Rare events of tracheal or tracheobronchial calcification have been reported in association with long-term warfarin therapy. The clinical significance of this event is unknown.
Priapism has been associated with anticoagulant administration, however, a causal relationship has not been established.
Anticoagulation is contraindicated in any localized or general physical condition or personal circumstance in which the hazard of hemorrhage might be greater than the potential clinical benefits of anticoagulation, such as:
COUMADIN is contraindicated in women who are or may become pregnant because the drug passes through the placental barrier and may cause fatal hemorrhage to the fetus in utero. Furthermore, there have been reports of birth malformations in children born to mothers who have been treated with warfarin during pregnancy.
Embryopathy characterized by nasal hypoplasia with or without stippled epiphyses (chondrodysplasia punctata) has been reported in pregnant women exposed to warfarin during the first trimester. Central nervous system abnormalities also have been reported, including dorsal midline dysplasia characterized by agenesis of the corpus callosum, Dandy-Walker malformation, and midline cerebellar atrophy. Ventral midline dysplasia, characterized by optic atrophy, and eye abnormalities have been observed. Mental retardation, blindness,a nd other central nervous system abnormalities have been reported in association with second and third trimester exposure. Although rare, teratogenic reports following in utero exposure to warfarin include urinary tract anomalies such as single kidney, asplenia, anencephaly, spina bifida, cranial nerve palsy, hydrocephalus, cardiac defects and congenital heart disease, polydactyly, deformities of toes, diaphragmatic hernia, corneal leukoma, cleft palate, cleft lip, schizencephaly, and microcephaly.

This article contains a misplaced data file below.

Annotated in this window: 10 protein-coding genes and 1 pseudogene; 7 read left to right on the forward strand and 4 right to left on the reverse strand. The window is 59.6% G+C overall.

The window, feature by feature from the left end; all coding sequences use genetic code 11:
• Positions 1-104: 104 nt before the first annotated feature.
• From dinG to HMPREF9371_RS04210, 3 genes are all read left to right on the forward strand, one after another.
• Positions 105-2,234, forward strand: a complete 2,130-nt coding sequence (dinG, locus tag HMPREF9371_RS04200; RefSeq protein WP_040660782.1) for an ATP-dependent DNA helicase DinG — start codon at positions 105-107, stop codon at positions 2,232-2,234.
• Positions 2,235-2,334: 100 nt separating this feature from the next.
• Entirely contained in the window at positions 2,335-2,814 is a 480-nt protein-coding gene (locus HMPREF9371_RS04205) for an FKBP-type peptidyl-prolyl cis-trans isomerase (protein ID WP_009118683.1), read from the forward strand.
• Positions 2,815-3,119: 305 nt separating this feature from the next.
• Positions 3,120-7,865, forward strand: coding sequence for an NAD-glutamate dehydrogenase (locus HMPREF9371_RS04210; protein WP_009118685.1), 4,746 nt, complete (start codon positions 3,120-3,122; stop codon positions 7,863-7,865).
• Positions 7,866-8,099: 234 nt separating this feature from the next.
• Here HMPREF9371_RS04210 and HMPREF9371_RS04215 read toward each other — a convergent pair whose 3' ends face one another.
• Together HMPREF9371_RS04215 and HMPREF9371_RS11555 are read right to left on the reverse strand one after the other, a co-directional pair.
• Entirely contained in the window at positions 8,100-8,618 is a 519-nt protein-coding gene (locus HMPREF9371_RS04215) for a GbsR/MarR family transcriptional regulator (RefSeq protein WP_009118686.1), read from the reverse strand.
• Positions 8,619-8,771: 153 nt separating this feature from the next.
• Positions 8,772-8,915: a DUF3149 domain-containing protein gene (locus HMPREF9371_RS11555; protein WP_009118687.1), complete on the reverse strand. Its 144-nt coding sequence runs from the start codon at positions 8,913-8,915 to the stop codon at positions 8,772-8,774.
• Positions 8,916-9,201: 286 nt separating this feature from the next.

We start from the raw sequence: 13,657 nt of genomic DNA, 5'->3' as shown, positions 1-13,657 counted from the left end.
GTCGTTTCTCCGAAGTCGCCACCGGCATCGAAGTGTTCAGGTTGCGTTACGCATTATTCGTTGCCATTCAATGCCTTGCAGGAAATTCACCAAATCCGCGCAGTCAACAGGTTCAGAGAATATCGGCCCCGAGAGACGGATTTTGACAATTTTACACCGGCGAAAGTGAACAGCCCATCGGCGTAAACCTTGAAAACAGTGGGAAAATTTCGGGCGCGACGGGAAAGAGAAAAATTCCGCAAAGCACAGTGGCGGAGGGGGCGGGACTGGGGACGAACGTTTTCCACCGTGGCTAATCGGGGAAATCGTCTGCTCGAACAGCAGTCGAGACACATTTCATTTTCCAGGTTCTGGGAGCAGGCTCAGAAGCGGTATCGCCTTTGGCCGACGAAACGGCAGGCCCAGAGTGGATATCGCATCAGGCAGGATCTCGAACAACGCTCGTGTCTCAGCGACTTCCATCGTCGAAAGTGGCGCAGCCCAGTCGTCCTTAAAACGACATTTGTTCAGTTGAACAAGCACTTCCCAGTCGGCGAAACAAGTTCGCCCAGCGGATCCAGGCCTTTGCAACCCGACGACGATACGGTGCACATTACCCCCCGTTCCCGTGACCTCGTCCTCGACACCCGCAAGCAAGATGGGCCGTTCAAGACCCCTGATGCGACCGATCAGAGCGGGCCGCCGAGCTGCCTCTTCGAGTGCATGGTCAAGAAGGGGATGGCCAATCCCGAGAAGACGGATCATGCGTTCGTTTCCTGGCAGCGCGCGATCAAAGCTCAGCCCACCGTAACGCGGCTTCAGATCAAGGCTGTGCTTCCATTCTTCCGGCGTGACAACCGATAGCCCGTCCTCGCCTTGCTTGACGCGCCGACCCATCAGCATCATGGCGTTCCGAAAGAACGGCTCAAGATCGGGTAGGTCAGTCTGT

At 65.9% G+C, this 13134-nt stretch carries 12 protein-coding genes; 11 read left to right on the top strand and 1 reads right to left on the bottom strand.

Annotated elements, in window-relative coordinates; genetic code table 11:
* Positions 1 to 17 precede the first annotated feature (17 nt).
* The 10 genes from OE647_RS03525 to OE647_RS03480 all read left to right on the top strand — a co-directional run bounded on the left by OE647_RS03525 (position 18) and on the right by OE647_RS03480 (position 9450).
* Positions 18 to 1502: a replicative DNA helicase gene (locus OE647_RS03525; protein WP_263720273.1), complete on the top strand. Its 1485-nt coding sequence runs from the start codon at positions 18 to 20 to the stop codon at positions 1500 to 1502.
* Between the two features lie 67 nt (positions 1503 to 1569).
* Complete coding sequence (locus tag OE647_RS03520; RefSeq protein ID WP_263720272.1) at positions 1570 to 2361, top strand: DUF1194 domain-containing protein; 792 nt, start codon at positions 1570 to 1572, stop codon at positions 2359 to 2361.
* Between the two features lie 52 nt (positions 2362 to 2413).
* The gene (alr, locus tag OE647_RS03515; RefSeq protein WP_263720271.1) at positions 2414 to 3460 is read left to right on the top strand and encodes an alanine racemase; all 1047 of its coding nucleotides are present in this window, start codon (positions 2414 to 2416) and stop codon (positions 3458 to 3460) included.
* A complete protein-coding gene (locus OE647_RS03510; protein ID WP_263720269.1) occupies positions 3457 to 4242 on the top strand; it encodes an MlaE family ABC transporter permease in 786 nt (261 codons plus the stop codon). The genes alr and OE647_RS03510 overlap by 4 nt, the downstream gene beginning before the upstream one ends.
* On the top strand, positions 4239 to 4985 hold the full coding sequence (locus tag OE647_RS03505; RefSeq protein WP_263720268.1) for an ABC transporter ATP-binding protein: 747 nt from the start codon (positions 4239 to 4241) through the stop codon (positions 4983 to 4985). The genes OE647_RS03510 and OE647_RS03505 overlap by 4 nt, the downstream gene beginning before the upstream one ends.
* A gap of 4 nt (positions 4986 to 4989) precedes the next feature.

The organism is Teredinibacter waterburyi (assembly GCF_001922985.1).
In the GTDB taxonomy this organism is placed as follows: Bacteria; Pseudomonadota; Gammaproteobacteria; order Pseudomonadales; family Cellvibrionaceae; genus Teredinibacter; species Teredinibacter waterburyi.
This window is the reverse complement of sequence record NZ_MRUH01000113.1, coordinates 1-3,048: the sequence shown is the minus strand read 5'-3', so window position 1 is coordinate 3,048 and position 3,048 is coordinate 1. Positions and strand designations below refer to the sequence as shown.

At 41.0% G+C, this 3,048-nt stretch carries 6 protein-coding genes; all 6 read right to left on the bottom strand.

Spontaneous abortion and stillbirth are known to occur and a higher risk of fetal mortality is associated with the use of warfarin. Low birth weight and growth retardation have also been reported.
Women of childbearing potential who are candidates for anticoagulant therapy should be carefully evaluated and the indications critically reviewed with the patient. If the patient becomes pregnant while taking this drug, she should be apprised of the potential risks to the fetus, and the possibility of termination of the pregnancy should be discussed in light of those risks.
Hemorrhagic tendencies or blood dyscrasias.
Recent or contemplated surgery of: (1) central nervous system; (2) eye; (3) traumatic surgery resulting in large open surfaces.
Bleeding tendencies associated with active ulceration or overt bleeding of: (1) gastrointestinal, genitourinary or respiratory tracts; (2) cerebrovascular hemorrhage; (3) aneurysms-cerebral, dissecting aorta; (4) pericarditis and pericardial effusions; (5) bacterial endocarditis.
Threatened abortion, eclampsia and preeclampsia.
Inadequate laboratory facilities.
Unsupervised patients with senility, alcoholism,or psychosis or other lack of patient cooperation.
Spinal puncture and other diagnostic or therapeutic procedures with potential for uncontrollable bleeding.
Miscellaneous major regional, lumbar block anesthesia, malignant hypertension and known hypersensitivity to warfarin or to any other components of this product.
Indication, Mechanism Of Action, Drug Interactions, Food Interactions, etc..